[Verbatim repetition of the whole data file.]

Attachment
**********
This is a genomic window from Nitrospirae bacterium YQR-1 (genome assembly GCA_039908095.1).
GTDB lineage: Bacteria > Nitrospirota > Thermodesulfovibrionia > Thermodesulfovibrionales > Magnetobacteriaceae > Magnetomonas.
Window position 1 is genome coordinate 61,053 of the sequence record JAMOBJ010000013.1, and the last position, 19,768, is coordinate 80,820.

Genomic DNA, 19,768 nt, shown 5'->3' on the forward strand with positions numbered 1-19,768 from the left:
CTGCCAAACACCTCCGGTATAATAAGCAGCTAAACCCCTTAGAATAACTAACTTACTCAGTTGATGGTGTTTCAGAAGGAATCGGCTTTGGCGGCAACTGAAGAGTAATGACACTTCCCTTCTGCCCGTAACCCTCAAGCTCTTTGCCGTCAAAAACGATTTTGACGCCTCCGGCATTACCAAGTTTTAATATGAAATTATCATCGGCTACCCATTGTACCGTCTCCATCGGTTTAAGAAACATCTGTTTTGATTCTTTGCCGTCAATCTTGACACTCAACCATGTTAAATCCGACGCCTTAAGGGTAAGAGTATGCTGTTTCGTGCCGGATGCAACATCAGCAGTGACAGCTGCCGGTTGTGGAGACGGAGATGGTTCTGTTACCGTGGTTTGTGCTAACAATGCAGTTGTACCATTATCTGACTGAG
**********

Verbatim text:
This is a genomic window from Nitrospirae bacterium YQR-1 (genome assembly GCA_039908095.1).
GTDB lineage: Bacteria > Nitrospirota > Thermodesulfovibrionia > Thermodesulfovibrionales > Magnetobacteriaceae > Magnetomonas.
Window position 1 is genome coordinate 61,053 of the sequence record JAMOBJ010000013.1, and the last position, 19,768, is coordinate 80,820.

Genomic DNA, 19,768 nt, shown 5'->3' on the forward strand with positions numbered 1-19,768 from the left:
CTGCCAAACACCTCCGGTATAATAAGCAGCTAAACCCCTTAGAATAACTAACTTACTCAGTTGATGGTGTTTCAGAAGGAATCGGCTTTGGCGGCAACTGAAGAGTAATGACACTTCCCTTCTGCCCGTAACCCTCAAGCTCTTTGCCGTCAAAAACGATTTTGACGCCTCCGGCATTACCAAGTTTTAATATGAAATTATCATCGGCTACCCATTGTACCGTCTCCATCGGTTTAAGAAACATCTGTTTTGATTCTTTGCCGTCAATCTTGACACTCAACCATGTTAAATCCGACGCCTTAAGGGTAAGAGTATGCTGTTTCGTGCCGGATGCAACATCAGCAGTGACAGCTGCCGGTTGTGGAGACGGAGATGGTTCTGTTACCGTGGTTTGTGCTAACAATGCAGTTGTACCATTATCTGACTGAG